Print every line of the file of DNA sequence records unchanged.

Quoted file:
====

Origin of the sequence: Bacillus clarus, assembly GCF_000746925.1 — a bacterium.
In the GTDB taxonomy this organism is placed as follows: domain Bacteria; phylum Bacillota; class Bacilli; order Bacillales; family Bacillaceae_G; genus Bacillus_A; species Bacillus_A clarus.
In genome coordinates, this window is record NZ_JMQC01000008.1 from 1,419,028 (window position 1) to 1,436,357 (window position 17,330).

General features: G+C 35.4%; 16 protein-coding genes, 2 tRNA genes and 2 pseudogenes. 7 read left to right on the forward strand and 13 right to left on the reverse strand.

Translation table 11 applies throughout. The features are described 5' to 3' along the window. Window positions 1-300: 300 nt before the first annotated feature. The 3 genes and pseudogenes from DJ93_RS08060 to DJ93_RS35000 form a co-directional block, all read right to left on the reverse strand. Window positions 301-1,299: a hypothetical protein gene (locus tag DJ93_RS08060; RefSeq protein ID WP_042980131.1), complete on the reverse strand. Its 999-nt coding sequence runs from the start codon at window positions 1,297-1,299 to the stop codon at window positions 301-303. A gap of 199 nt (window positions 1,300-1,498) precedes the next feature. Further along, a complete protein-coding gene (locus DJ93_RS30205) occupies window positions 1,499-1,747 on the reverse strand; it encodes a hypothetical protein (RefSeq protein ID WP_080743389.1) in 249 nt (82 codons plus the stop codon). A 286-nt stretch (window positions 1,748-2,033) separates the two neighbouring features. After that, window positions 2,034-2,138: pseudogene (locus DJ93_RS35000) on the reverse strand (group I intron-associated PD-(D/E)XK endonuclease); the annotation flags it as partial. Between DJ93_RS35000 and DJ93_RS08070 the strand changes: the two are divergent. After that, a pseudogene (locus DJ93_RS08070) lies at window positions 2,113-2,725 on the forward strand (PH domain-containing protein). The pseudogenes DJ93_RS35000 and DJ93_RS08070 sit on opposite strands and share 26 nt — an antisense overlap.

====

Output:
Origin of the sequence: Bacillus clarus, assembly GCF_000746925.1 — a bacterium.
In the GTDB taxonomy this organism is placed as follows: domain Bacteria; phylum Bacillota; class Bacilli; order Bacillales; family Bacillaceae_G; genus Bacillus_A; species Bacillus_A clarus.
In genome coordinates, this window is record NZ_JMQC01000008.1 from 1,419,028 (window position 1) to 1,436,357 (window position 17,330).

General features: G+C 35.4%; 16 protein-coding genes, 2 tRNA genes and 2 pseudogenes. 7 read left to right on the forward strand and 13 right to left on the reverse strand.

Translation table 11 applies throughout. The features are described 5' to 3' along the window. Window positions 1-300: 300 nt before the first annotated feature. The 3 genes and pseudogenes from DJ93_RS08060 to DJ93_RS35000 form a co-directional block, all read right to left on the reverse strand. Window positions 301-1,299: a hypothetical protein gene (locus tag DJ93_RS08060; RefSeq protein ID WP_042980131.1), complete on the reverse strand. Its 999-nt coding sequence runs from the start codon at window positions 1,297-1,299 to the stop codon at window positions 301-303. A gap of 199 nt (window positions 1,300-1,498) precedes the next feature. Further along, a complete protein-coding gene (locus DJ93_RS30205) occupies window positions 1,499-1,747 on the reverse strand; it encodes a hypothetical protein (RefSeq protein ID WP_080743389.1) in 249 nt (82 codons plus the stop codon). A 286-nt stretch (window positions 1,748-2,033) separates the two neighbouring features. After that, window positions 2,034-2,138: pseudogene (locus DJ93_RS35000) on the reverse strand (group I intron-associated PD-(D/E)XK endonuclease); the annotation flags it as partial. Between DJ93_RS35000 and DJ93_RS08070 the strand changes: the two are divergent. After that, a pseudogene (locus DJ93_RS08070) lies at window positions 2,113-2,725 on the forward strand (PH domain-containing protein). The pseudogenes DJ93_RS35000 and DJ93_RS08070 sit on opposite strands and share 26 nt — an antisense overlap.